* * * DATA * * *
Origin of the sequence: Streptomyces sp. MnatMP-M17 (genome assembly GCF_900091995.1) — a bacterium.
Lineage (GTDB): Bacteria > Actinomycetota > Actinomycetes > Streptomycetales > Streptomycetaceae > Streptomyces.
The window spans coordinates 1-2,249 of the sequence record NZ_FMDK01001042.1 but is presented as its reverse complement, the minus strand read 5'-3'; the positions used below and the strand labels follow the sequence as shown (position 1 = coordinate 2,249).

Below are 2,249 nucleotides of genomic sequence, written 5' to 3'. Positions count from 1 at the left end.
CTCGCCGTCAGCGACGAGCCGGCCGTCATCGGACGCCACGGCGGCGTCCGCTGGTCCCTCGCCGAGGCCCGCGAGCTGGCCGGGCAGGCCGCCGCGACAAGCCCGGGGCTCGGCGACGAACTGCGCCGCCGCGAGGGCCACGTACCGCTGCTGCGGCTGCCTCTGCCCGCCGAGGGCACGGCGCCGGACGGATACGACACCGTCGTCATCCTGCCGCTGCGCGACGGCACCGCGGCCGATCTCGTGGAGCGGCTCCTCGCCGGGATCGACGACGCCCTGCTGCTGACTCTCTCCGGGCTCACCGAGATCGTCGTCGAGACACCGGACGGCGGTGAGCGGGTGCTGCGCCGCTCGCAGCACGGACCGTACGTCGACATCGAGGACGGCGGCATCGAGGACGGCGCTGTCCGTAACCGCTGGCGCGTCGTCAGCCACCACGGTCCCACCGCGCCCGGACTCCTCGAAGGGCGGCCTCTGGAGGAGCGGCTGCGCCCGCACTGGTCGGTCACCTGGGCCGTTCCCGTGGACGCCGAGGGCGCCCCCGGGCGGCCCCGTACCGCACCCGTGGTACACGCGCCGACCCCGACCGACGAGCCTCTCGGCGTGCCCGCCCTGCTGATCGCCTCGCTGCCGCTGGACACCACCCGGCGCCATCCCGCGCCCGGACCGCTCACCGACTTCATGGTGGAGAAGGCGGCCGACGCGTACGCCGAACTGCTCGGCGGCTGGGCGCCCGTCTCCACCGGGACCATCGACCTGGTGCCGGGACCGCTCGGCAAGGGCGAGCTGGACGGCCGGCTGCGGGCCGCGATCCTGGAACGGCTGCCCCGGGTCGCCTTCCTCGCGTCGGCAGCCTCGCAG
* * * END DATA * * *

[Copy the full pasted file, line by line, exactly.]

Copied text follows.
Origin of the sequence: Streptomyces sp. MnatMP-M17 (genome assembly GCF_900091995.1) — a bacterium.
Lineage (GTDB): Bacteria > Actinomycetota > Actinomycetes > Streptomycetales > Streptomycetaceae > Streptomyces.
The window spans coordinates 1-2,249 of the sequence record NZ_FMDK01001042.1 but is presented as its reverse complement, the minus strand read 5'-3'; the positions used below and the strand labels follow the sequence as shown (position 1 = coordinate 2,249).

Below are 2,249 nucleotides of genomic sequence, written 5' to 3'. Positions count from 1 at the left end.
CTCGCCGTCAGCGACGAGCCGGCCGTCATCGGACGCCACGGCGGCGTCCGCTGGTCCCTCGCCGAGGCCCGCGAGCTGGCCGGGCAGGCCGCCGCGACAAGCCCGGGGCTCGGCGACGAACTGCGCCGCCGCGAGGGCCACGTACCGCTGCTGCGGCTGCCTCTGCCCGCCGAGGGCACGGCGCCGGACGGATACGACACCGTCGTCATCCTGCCGCTGCGCGACGGCACCGCGGCCGATCTCGTGGAGCGGCTCCTCGCCGGGATCGACGACGCCCTGCTGCTGACTCTCTCCGGGCTCACCGAGATCGTCGTCGAGACACCGGACGGCGGTGAGCGGGTGCTGCGCCGCTCGCAGCACGGACCGTACGTCGACATCGAGGACGGCGGCATCGAGGACGGCGCTGTCCGTAACCGCTGGCGCGTCGTCAGCCACCACGGTCCCACCGCGCCCGGACTCCTCGAAGGGCGGCCTCTGGAGGAGCGGCTGCGCCCGCACTGGTCGGTCACCTGGGCCGTTCCCGTGGACGCCGAGGGCGCCCCCGGGCGGCCCCGTACCGCACCCGTGGTACACGCGCCGACCCCGACCGACGAGCCTCTCGGCGTGCCCGCCCTGCTGATCGCCTCGCTGCCGCTGGACACCACCCGGCGCCATCCCGCGCCCGGACCGCTCACCGACTTCATGGTGGAGAAGGCGGCCGACGCGTACGCCGAACTGCTCGGCGGCTGGGCGCCCGTCTCCACCGGGACCATCGACCTGGTGCCGGGACCGCTCGGCAAGGGCGAGCTGGACGGCCGGCTGCGGGCCGCGATCCTGGAACGGCTGCCCCGGGTCGCCTTCCTCGCGTCGGCAGCCTCGCAG